The Man on the Roof


  • Director: Bo Widerberg
  • Script: Bo Widerberg
  • Cinematographer: Odd Geir Sæther och Per Källberg

The Man on the Roof (Swedish: Mannen på Taket) is based on Maj Sjöwall and Per Wahlöö’s detective novel The Abominable Man. Directed by Bo Widerberg, it’s considered one of the best Swedish film thriller of all time. The premise is simple: Detective Martin Beck and his colleagues are investigating the murder of a former policeman when someone starts shooting at them from a rooftop in the Vasastaden neighbourhood of Stockholm – and the hunt begins.
Widerberg could draw luminous performances from his actors and the ensemble cast, which in-cludes Carl-Gustaf Lindstedt (who was best-known as a comic), Håkan Serner, Sven Wollter and Thomas Hellberg, is outstanding. The Man on the Roof also portrays the city of Stockholm as a magical place.

In The Man on the Roof the violence is served with coffee and biscuits.

The tension builds slowly and steadily, helped by a large dose of humour (the police have to get to the wine store before it closes) and by grey, 1970s realism and the social criticism so typical of Sjöwahll och Wahlöö. Widerberg, who grew up in a working-class family in Malmö, sought inspira-tion from the French New Wave and over the course of the 1960s he created his own vision of radical, social commentary with such works as Raven’s End (1963), Elvira Madigan (1967) and The Ådalen Riots (1969).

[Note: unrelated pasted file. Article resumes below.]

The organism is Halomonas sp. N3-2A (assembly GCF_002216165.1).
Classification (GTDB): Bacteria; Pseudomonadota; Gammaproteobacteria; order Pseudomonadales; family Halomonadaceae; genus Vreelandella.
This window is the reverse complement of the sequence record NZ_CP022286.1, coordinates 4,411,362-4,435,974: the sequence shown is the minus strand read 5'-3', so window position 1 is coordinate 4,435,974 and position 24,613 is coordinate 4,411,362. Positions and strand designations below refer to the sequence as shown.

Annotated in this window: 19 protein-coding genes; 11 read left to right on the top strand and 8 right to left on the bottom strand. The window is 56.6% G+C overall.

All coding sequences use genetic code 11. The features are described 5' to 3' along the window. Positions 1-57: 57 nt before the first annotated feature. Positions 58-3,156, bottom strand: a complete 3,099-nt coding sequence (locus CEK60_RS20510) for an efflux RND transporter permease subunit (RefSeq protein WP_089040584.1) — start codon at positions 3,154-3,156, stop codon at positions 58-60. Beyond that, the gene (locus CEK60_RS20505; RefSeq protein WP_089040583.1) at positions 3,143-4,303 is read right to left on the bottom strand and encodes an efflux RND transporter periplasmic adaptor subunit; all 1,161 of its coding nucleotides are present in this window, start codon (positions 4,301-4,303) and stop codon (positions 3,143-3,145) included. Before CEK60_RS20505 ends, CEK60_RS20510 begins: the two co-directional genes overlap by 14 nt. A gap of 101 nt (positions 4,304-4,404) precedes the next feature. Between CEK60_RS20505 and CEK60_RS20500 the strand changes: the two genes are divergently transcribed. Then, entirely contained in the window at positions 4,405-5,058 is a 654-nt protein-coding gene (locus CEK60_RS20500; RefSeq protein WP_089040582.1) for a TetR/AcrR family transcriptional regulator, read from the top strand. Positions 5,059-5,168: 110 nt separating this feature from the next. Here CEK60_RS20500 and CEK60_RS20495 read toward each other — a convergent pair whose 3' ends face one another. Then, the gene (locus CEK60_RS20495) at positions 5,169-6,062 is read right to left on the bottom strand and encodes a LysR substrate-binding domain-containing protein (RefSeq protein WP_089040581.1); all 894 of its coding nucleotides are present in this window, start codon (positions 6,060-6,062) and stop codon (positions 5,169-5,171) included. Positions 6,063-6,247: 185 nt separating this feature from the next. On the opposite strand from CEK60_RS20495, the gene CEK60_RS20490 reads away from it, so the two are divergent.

In The Man on the Roof he pits squalid everyday life against the momentous and the extraordinary. He shifts between noise and silence, between helicopter images and drab office interiors. These contrasts create a stifling atmosphere with the feeling that anything could happen. The score by the musician Björn J:son Lindh lends a nervous rhythm to the action scenes.

Following the premiere in 1976, Jona Simms summed up the film’s greatness in the newspaper Expressen: “In The Man on the Roof the violence is served with coffee and biscuits. It is, as the audience rush will confirm, horribly Swedish and terribly entertaining. But above all, it’s world-class Widerberg.”